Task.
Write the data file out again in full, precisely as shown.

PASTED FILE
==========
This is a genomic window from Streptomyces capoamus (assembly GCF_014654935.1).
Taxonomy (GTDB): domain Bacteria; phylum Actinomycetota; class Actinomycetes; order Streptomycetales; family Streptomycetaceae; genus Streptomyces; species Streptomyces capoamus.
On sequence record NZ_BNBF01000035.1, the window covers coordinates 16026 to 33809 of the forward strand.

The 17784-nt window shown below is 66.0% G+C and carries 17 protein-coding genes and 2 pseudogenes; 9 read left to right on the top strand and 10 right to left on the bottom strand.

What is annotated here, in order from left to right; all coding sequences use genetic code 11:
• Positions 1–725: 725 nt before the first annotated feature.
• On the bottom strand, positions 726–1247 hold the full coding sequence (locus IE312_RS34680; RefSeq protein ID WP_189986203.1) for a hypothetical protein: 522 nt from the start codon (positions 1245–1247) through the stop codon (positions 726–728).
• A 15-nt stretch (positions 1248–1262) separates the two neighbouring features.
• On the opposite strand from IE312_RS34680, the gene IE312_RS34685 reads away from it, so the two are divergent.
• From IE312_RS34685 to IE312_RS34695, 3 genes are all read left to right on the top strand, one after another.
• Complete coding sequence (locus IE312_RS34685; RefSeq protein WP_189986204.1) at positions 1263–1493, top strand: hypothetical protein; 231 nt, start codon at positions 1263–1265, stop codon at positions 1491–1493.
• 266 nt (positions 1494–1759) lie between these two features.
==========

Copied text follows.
This is a genomic window from Streptomyces capoamus (assembly GCF_014654935.1).
Taxonomy (GTDB): domain Bacteria; phylum Actinomycetota; class Actinomycetes; order Streptomycetales; family Streptomycetaceae; genus Streptomyces; species Streptomyces capoamus.
On sequence record NZ_BNBF01000035.1, the window covers coordinates 16026 to 33809 of the forward strand.

The 17784-nt window shown below is 66.0% G+C and carries 17 protein-coding genes and 2 pseudogenes; 9 read left to right on the top strand and 10 right to left on the bottom strand.

What is annotated here, in order from left to right; all coding sequences use genetic code 11:
• Positions 1–725: 725 nt before the first annotated feature.
• On the bottom strand, positions 726–1247 hold the full coding sequence (locus IE312_RS34680; RefSeq protein ID WP_189986203.1) for a hypothetical protein: 522 nt from the start codon (positions 1245–1247) through the stop codon (positions 726–728).
• A 15-nt stretch (positions 1248–1262) separates the two neighbouring features.
• On the opposite strand from IE312_RS34680, the gene IE312_RS34685 reads away from it, so the two are divergent.
• From IE312_RS34685 to IE312_RS34695, 3 genes are all read left to right on the top strand, one after another.
• Complete coding sequence (locus IE312_RS34685; RefSeq protein WP_189986204.1) at positions 1263–1493, top strand: hypothetical protein; 231 nt, start codon at positions 1263–1265, stop codon at positions 1491–1493.
• 266 nt (positions 1494–1759) lie between these two features.